The Shorter the Better: Putting Patients First to Improve Time to Diagnosis
The best diagnostic journey for a patient is the shortest. The less time is lost between a patient seeing a healthcare provider for the first time for their symptoms and the time they receive the correct diagnosis the sooner treatment can start.
Long diagnostic journeys are particularly common in rare diseases, where the average time to diagnosis is 5 years and the typical patient sees more than seven healthcare professionals before a final diagnosis can be made. However, not all underdiagnosed diseases are rare; more common diseases can be underdiagnosed especially when they present with initial symptoms that are common and can have many different causes. E.g., back pain.
A Case Study Example: Shortening Time to Diagnosis
One of H1’s pharmaceutical clients was looking for ways to shorten the time between a patient’s initial visit with a primary care physician (PCP) and the correct diagnosis of an underdiagnosed disease by a specialist.
The challenge was to identify PCPs who have treated and eventually referred these patients to specialists and provide them with targeted educational information that will allow them to identify the disease more quickly next time they encounter a patient suffering from it.
The Solution: Leverage Claims and Referral Data
To develop a list of PCPs who had treated relevant patients, the H1 team leveraged claims and referral data. In a first step they identified PCPs who had treated patients that sought help with a relatively common and non-specific symptom. Then they looked at claims data to find out which specialist correctly diagnosed the disease and – working back using referral data – determined who the referring PCP was.
The company then developed a strategy around reaching out to these primary care physicians to share targeted educational materials about the disease that is designed to aid faster diagnosis and referral next time they encounter a patient. with that disease.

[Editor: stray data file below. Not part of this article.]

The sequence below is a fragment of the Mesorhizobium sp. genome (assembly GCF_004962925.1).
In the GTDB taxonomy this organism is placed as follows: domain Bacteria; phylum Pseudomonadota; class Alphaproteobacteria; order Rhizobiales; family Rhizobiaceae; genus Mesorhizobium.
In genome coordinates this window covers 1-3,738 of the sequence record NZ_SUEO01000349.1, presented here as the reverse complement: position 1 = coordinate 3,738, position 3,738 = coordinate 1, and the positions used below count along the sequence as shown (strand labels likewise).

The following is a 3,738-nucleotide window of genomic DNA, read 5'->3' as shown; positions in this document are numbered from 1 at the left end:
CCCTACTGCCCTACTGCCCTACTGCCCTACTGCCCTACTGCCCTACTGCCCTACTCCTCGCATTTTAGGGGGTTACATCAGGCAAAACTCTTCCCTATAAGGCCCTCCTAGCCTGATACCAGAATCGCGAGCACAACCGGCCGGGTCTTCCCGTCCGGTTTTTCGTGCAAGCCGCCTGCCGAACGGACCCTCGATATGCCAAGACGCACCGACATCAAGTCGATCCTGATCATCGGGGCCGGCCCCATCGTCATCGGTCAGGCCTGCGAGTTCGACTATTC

The Outcome: Targeted Education and Engagement
Rather than using a one-size-fits-all approach to education exclusively based on the fact that the PCPs treat specific patients, the team used additional data captured in the H1 database to personalize the information.
In preparation for a meeting with a PCP, the customer’s medical affairs team now takes information such as a PCP’s publication records and clinical trial work into consideration – contextual information helps them to develop materials that engage the PCPs while providing the critical information needed to diagnose and refer future patients quickly.
Instead of spreading educational information far and wide in the hopes the relevant healthcare providers notice and pay attention, this data-driven approach first identified relevant physicians leveraging claims and referral data. Contextual information then allowed medical affairs teams to develop materials that engage each physician in a personalized manner.
To learn more about the patient journey from symptoms to diagnosis, download our new infographic: The Value of Patient Centricity in Life Sciences.